Of course she’s also happy and comfortable with her screen and keyboard and definitely does not want or need a laptop, so I’d be looking at a future ChromeStick or some other headless SFF implementation of a Chromebook anyway.

    • NeelyCam
    • 5 years ago

    [quote<]We've recommended against Chromebooks for a while in our mobile staff picks, but after using the Chromebook Flip, I don't think that caution applies any more. [/quote<] I don't think it ever really did. Nothing significant has changed with Chromebooks - they are still mainly glorified browsers. And a glorified browser is enough for 90% of the people. [quote<]We'll have to test an Intel-powered Chromebook at some point to see how that combo fares.[/quote<] I'm still using Acer C720, two years later, as my go-to laptop for daily stuff. Browsing, videos etc. It has a [b<]Haswell[/b<]-based celeron in it, and I paid $199 for it. Back two years ago, nothing in the <$800 Windows8 land could compete with it in comfort, snappiness, ease of use etc. for basic stuff. I did eventually find a Windows laptop that didn't suck - XPS13. But I boot it up only if I really need to do some real stuff that needs lots of local storage etc. For almost everything else, I use the C720. And I don't see that changing anytime soon. C720 touchpad is still a lot better than even the XPS13 touchpad.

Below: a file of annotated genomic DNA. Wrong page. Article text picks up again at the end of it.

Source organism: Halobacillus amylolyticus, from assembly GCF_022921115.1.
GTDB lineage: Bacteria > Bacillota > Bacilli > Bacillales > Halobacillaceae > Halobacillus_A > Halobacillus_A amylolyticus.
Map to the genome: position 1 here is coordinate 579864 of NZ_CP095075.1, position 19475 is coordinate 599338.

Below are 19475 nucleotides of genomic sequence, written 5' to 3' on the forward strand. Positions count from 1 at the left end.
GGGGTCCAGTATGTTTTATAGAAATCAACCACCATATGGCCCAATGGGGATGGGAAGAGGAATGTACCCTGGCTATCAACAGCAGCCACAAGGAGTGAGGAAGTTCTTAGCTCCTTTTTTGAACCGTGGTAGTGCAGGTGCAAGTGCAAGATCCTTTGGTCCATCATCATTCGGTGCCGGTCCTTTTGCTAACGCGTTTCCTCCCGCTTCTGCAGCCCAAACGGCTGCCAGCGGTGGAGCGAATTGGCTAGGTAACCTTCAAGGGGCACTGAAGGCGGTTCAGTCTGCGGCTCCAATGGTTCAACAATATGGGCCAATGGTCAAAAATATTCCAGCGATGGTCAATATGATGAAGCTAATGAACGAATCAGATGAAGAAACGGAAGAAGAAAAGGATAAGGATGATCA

• trackerben
    • 5 years ago

    Does anyone get the idea that for another $100 or so , you could get something faster in a similar form that lets you do not just the same cloud stuff but also locally run rich applications, browse SMB networks, multiboot OSes, and manipulate files in large local stores?

    Usage inflation deflates users.

      • flip-mode
      • 5 years ago

      Cheaply made and loaded with bloatware. And if you don’t need any of the stuff you mention then it is $100 wasted on a lower-build-quality machine. Yes, people get that. My next laptop will be a Chromebook precisely because I don’t want those things.

    • cheesyking
    • 5 years ago

    “To be fair, browser benchmarks are optimization targets, but we tried to negate any real or perceived advantage that the iPhone and Safari might have had on that point by using Chrome.”